Why Your Aging Parent Needs a Power of Attorney Right Now
March 2, 2021
Your aging parent may be in great health, but have you considered what will happen should that change in the future? It can be important to keep in mind that, if your parent suddenly loses his or her mental or physical capacity due to an accident, a sudden decline in health, or any factors that come alongside aging, he or she may not be able to make plans for himself or herself. In that event, it is possible that the State of Florida will appoint a guardian for him or her rather than looking at other options. This may be a situation you and your family would almost certainly rather avoid, so it may be better to plan ahead and obtain a power of attorney right now, well before it may be actually needed.
A power of attorney can allow someone to make decisions on behalf of another person. The person enabled with decision making power is called the agent. You may wish to act as your aging parent’s agent, or there may be another relative who lives closer who may be a preferable choice. Whomever it is, it can certainly be better for your parent to have a voice in making the choice right now versus waiting for the state to do it for him or her when it is too late.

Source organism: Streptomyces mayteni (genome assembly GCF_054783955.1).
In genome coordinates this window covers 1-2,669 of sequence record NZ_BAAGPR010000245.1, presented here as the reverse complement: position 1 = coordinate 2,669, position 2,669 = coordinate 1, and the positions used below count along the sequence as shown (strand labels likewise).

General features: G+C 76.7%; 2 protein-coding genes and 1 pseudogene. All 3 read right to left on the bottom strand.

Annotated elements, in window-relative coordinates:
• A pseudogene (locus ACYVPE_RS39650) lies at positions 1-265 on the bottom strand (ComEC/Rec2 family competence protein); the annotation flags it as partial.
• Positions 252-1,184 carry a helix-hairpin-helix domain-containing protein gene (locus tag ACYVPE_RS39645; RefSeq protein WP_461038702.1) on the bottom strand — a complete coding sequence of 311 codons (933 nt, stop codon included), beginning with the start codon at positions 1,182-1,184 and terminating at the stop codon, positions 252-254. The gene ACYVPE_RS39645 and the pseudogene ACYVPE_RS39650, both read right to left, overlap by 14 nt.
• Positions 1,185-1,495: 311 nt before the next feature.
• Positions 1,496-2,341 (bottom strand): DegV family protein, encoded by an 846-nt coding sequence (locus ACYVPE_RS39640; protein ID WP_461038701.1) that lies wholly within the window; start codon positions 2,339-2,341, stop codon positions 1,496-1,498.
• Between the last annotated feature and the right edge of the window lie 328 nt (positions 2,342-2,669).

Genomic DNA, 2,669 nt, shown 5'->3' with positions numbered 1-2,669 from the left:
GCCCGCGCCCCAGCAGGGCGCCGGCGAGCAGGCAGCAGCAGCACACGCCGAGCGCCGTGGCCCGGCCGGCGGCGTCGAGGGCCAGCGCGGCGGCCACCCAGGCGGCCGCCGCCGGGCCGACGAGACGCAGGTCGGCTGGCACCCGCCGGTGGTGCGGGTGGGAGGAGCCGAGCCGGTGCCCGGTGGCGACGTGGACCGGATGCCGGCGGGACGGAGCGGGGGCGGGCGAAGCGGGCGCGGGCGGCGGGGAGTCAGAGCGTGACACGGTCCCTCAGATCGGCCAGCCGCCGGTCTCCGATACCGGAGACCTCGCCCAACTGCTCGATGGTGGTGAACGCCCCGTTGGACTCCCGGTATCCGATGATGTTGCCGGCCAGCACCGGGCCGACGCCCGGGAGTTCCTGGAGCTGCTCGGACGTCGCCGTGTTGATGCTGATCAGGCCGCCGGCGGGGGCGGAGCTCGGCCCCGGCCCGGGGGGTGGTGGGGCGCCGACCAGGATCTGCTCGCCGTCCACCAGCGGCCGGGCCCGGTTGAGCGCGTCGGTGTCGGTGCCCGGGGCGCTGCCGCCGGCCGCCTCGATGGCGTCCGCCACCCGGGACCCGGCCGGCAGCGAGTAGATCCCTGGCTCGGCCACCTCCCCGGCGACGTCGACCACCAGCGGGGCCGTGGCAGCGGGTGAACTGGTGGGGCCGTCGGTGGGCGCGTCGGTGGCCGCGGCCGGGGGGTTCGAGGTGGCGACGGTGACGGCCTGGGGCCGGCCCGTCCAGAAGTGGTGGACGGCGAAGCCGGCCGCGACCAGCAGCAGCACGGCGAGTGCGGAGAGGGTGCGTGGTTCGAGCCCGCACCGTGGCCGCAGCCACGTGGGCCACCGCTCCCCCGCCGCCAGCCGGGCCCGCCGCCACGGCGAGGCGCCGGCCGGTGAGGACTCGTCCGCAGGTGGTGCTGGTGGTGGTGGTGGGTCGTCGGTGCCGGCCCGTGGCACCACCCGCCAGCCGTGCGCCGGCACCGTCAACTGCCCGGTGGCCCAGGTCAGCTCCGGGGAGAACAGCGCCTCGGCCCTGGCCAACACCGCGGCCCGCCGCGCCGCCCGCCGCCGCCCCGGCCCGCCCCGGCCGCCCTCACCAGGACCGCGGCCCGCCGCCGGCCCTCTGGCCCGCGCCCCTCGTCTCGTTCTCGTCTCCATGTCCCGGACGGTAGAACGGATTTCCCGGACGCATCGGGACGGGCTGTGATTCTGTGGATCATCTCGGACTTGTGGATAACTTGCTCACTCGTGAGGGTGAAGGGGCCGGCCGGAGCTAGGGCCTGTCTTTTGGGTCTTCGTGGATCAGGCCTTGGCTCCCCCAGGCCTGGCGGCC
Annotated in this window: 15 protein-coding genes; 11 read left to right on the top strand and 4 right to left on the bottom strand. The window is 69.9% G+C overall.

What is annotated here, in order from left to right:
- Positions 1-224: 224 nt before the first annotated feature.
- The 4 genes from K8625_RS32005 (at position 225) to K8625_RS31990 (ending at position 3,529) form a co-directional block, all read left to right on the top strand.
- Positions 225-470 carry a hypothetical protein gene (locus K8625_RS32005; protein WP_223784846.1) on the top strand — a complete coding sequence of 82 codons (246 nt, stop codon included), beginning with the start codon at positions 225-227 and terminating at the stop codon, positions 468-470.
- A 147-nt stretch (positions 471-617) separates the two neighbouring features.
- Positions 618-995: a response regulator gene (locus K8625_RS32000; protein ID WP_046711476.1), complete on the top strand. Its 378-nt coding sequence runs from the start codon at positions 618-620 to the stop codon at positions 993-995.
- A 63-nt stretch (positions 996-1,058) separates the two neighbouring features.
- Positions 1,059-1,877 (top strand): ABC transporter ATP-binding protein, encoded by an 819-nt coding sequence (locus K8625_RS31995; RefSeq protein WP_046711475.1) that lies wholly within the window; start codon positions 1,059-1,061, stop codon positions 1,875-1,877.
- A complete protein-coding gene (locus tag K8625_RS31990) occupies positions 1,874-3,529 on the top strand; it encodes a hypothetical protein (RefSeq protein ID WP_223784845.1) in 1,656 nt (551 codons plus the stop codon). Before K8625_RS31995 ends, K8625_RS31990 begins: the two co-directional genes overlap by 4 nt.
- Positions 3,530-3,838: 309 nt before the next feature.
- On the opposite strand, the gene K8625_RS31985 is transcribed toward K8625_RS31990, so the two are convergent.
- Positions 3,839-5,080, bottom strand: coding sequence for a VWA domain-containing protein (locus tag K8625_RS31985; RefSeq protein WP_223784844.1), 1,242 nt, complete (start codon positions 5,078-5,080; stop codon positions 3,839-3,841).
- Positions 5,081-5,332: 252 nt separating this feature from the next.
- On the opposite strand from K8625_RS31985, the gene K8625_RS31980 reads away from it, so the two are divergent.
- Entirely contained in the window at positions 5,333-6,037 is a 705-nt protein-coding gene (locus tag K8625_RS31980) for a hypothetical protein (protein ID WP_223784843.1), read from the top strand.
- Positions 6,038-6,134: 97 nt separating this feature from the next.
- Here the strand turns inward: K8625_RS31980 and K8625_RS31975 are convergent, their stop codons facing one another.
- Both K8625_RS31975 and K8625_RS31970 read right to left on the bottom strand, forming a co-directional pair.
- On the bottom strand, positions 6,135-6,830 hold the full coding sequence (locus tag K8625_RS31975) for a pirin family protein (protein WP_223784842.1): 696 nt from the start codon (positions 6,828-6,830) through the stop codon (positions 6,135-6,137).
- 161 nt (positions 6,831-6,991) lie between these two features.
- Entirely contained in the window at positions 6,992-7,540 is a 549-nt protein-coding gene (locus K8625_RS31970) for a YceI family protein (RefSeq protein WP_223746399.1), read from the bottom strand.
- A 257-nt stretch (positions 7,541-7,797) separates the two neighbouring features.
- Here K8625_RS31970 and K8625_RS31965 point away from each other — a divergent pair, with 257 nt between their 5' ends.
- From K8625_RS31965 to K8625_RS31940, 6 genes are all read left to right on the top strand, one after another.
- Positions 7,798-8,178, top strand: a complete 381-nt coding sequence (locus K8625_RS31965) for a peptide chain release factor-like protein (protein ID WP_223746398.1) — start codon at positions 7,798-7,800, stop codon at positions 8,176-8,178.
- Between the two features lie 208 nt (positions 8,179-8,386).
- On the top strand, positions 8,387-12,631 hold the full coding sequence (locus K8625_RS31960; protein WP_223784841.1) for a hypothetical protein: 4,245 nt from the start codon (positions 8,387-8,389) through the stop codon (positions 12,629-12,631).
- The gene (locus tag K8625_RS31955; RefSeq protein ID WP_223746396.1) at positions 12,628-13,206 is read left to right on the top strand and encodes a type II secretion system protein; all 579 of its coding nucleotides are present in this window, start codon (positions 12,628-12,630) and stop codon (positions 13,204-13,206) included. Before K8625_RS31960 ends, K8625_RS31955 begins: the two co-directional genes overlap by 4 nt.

You and your parents should understand that it is possible to have more than one power of attorney. Consider what type of authority your parent would wish to grant and to whom. Your parent could establish a general power of attorney intended to enable financial decision-making, like paying bills or handling investments. Establishing a durable power of attorney means that the authority granted by the power of attorney will remain intact even if your parent, the principal, becomes incapacitated.
Just remember, if you and your loved ones avoid making these decisions together, the State of Florida could end up making them for you later on. This is why your aging parent should have a power of attorney in place right now. Get something acceptable to everyone in place for security. You can go back and make changes at any time.
For comprehensive estate planning, that includes planning for incapacity, please reach out to our office to arrange a meeting time.